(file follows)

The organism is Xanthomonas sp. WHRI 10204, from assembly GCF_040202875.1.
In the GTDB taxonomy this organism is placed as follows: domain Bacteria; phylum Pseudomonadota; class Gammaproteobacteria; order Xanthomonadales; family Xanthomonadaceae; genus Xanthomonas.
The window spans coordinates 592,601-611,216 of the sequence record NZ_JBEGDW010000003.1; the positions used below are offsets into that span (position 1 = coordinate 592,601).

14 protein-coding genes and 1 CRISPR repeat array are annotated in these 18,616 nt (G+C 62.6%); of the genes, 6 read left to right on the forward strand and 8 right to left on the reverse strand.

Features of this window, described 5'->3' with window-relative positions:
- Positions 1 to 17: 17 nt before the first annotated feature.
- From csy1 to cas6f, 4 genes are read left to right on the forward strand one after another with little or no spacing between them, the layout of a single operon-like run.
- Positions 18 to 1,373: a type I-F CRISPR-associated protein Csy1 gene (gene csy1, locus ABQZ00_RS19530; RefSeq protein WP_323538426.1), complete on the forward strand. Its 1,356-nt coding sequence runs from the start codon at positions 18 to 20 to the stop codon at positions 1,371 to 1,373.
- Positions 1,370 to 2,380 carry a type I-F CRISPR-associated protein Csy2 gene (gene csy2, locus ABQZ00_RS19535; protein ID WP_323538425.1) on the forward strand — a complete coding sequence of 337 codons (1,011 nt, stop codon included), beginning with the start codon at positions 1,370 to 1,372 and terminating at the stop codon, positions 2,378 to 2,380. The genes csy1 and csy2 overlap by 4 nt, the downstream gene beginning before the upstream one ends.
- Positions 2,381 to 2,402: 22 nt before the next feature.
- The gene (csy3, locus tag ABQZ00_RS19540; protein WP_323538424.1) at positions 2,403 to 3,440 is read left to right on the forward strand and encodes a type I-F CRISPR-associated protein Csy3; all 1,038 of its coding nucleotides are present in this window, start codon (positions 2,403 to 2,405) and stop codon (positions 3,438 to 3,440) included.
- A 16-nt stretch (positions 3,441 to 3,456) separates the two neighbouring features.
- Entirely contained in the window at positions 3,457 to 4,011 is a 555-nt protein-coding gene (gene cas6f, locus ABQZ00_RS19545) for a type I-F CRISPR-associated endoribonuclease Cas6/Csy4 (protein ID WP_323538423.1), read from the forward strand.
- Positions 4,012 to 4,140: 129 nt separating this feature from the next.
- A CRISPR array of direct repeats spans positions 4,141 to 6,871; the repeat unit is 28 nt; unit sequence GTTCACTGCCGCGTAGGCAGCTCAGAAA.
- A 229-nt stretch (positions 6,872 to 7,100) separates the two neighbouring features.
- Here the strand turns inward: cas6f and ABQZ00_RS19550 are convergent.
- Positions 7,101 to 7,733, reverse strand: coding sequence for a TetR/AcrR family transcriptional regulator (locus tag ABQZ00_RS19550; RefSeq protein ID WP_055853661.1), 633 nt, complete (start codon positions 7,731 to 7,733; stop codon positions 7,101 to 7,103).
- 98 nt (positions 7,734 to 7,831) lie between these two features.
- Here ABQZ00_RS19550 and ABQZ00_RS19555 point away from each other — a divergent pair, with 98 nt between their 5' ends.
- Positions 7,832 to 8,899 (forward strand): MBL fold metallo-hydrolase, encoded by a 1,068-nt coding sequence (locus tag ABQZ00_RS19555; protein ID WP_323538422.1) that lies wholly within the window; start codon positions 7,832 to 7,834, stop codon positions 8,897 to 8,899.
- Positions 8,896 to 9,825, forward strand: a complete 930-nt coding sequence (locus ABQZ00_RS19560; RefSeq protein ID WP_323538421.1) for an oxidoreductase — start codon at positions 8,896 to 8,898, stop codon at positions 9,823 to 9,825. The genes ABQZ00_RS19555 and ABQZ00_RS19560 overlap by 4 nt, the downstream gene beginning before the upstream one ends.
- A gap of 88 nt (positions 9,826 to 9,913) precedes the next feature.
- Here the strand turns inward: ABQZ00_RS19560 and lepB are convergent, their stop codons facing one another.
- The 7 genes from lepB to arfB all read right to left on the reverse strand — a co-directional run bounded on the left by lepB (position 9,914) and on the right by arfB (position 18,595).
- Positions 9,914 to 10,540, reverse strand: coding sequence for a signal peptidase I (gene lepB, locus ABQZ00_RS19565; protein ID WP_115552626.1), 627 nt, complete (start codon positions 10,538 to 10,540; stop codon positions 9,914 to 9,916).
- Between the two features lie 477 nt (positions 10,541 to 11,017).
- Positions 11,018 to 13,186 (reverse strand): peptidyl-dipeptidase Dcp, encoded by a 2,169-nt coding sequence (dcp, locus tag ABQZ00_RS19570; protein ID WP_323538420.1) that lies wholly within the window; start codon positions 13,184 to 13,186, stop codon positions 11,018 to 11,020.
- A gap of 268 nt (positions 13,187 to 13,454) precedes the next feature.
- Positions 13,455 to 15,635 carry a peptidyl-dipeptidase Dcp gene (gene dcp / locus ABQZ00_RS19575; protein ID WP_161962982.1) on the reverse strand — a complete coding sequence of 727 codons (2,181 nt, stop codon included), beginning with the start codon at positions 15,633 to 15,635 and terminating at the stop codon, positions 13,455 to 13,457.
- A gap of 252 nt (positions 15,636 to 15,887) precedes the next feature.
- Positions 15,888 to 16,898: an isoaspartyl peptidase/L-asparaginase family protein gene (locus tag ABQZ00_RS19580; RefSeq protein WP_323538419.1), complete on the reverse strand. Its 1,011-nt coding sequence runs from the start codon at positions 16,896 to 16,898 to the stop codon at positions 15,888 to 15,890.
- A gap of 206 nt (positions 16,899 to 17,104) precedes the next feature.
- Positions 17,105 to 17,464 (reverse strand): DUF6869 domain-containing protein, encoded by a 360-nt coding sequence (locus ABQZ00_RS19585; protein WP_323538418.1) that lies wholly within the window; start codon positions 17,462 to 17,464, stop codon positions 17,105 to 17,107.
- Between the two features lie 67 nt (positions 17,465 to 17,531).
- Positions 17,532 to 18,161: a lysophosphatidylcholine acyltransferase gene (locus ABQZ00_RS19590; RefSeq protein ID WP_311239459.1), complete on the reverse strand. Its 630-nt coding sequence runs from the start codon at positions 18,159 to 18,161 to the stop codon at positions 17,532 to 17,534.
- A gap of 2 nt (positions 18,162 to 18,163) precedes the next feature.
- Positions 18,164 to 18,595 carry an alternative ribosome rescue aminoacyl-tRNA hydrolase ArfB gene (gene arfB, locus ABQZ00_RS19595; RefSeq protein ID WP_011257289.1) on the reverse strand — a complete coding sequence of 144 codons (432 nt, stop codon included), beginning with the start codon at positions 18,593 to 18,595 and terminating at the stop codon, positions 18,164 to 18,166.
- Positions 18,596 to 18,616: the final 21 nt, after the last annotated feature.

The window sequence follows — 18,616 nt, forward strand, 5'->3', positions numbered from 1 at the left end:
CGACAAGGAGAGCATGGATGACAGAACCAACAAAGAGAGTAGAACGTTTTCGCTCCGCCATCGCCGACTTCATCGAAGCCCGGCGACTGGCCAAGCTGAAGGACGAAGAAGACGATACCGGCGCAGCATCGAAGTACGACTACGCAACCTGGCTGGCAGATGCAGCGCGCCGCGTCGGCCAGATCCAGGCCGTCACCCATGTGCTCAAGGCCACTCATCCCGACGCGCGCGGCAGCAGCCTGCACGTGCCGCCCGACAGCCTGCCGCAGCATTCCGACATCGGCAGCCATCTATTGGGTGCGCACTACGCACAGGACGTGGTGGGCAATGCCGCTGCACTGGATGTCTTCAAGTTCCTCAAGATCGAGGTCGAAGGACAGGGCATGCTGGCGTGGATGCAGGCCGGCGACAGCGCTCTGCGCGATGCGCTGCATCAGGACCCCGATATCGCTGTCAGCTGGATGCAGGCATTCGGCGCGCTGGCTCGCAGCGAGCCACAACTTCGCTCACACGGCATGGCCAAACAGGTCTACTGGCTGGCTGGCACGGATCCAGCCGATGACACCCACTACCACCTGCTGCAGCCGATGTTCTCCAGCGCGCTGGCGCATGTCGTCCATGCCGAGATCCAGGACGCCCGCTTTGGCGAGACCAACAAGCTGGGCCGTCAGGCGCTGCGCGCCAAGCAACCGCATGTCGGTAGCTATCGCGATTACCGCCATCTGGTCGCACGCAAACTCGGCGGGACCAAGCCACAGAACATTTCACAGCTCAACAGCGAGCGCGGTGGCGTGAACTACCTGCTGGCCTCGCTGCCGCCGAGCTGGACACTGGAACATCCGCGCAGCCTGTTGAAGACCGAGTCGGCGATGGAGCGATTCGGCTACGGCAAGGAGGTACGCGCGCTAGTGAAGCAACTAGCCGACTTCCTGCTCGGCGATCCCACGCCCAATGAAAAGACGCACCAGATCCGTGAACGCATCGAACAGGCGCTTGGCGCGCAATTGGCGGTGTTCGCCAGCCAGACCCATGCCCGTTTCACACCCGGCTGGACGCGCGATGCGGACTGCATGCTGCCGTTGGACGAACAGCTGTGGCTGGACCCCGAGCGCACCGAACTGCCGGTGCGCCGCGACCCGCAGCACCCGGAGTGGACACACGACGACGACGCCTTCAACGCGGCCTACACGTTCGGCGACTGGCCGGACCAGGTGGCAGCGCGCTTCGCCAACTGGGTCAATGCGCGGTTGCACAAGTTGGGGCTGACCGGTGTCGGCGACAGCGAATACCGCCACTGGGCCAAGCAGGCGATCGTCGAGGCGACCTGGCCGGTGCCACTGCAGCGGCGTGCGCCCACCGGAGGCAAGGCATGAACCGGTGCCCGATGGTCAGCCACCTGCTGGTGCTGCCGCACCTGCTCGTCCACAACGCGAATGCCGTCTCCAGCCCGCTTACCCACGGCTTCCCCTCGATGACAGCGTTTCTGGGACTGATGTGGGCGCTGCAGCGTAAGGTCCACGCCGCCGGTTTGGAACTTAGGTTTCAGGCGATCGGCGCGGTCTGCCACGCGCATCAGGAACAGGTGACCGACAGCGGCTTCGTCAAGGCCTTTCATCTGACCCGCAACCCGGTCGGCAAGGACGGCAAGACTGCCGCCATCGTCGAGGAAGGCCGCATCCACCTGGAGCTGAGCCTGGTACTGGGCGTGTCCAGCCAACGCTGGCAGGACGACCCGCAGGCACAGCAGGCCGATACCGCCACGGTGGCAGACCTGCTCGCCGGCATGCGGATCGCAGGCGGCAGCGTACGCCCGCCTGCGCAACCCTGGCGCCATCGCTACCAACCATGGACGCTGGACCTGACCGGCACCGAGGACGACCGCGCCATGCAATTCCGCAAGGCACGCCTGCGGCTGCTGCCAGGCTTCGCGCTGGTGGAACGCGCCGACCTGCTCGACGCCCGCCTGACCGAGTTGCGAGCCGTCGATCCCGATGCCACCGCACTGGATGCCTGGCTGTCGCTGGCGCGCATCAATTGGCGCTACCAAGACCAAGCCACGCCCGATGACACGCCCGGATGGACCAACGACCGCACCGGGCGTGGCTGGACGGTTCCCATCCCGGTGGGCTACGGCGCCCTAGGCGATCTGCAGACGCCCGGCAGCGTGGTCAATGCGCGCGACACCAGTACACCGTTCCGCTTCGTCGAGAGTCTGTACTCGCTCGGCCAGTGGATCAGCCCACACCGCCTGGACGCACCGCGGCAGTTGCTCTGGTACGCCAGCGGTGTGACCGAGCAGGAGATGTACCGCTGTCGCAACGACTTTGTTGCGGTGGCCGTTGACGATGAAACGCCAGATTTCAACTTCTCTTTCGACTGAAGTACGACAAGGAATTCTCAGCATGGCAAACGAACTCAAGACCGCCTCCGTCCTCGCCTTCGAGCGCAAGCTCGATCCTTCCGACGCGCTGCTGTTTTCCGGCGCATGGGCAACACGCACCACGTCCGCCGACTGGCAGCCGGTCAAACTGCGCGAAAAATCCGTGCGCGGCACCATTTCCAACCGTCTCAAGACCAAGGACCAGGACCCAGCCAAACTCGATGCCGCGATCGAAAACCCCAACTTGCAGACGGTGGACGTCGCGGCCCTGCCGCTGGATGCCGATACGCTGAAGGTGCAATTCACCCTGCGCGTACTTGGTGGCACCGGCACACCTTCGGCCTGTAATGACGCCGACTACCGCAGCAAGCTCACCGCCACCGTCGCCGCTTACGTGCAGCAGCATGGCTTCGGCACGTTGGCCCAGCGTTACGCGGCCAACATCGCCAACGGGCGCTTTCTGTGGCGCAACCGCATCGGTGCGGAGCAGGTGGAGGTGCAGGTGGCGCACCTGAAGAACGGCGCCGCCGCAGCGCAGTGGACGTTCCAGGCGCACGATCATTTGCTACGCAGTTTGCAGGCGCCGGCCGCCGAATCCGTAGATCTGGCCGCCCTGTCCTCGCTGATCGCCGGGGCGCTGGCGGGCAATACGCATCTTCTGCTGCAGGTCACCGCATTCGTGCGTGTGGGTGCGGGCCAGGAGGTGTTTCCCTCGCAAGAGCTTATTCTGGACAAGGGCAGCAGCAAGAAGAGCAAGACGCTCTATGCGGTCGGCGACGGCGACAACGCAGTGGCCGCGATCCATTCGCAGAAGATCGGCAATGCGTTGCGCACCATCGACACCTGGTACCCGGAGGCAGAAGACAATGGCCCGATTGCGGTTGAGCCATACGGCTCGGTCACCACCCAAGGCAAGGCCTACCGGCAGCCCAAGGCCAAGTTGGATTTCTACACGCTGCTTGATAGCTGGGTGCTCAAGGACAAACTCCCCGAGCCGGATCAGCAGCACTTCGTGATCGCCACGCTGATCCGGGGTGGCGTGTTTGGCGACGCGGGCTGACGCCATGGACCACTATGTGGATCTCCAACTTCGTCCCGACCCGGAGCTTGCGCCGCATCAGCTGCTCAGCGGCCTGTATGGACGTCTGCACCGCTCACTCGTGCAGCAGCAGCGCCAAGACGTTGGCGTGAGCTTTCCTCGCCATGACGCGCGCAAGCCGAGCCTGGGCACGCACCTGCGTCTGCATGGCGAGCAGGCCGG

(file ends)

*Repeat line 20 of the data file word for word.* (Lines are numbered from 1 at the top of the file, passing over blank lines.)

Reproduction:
- Here ABQZ00_RS19550 and ABQZ00_RS19555 point away from each other — a divergent pair, with 98 nt between their 5' ends.